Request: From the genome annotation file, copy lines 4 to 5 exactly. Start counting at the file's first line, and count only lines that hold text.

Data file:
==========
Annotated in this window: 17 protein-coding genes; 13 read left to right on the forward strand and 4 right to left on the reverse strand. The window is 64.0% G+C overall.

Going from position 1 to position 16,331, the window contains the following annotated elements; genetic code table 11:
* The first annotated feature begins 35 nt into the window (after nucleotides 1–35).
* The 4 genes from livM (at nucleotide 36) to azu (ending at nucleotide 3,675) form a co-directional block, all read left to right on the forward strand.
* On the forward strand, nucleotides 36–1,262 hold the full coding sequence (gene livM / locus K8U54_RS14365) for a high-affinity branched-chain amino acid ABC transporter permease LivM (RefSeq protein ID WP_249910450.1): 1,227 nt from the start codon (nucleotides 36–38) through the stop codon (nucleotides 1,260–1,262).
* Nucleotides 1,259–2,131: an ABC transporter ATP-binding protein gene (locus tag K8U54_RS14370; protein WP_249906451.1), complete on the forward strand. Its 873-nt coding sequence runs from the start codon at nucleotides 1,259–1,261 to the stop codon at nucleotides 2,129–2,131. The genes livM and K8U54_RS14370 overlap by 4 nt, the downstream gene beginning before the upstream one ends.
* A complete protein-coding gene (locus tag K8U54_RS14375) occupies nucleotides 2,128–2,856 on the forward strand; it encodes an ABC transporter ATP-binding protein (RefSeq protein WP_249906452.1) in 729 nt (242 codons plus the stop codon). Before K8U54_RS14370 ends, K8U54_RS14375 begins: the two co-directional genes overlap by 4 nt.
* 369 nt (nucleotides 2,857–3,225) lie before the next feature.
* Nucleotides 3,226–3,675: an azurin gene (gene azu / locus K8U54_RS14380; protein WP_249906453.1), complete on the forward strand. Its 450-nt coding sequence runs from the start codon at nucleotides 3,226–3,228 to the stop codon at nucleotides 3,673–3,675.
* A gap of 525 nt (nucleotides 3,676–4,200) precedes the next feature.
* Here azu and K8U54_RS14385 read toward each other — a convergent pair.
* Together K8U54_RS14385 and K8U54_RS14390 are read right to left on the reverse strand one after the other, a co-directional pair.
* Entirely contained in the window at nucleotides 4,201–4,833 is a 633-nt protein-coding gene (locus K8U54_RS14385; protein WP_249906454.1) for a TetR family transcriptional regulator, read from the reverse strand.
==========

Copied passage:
* The 4 genes from livM (at nucleotide 36) to azu (ending at nucleotide 3,675) form a co-directional block, all read left to right on the forward strand.
* On the forward strand, nucleotides 36–1,262 hold the full coding sequence (gene livM / locus K8U54_RS14365) for a high-affinity branched-chain amino acid ABC transporter permease LivM (RefSeq protein ID WP_249910450.1): 1,227 nt from the start codon (nucleotides 36–38) through the stop codon (nucleotides 1,260–1,262).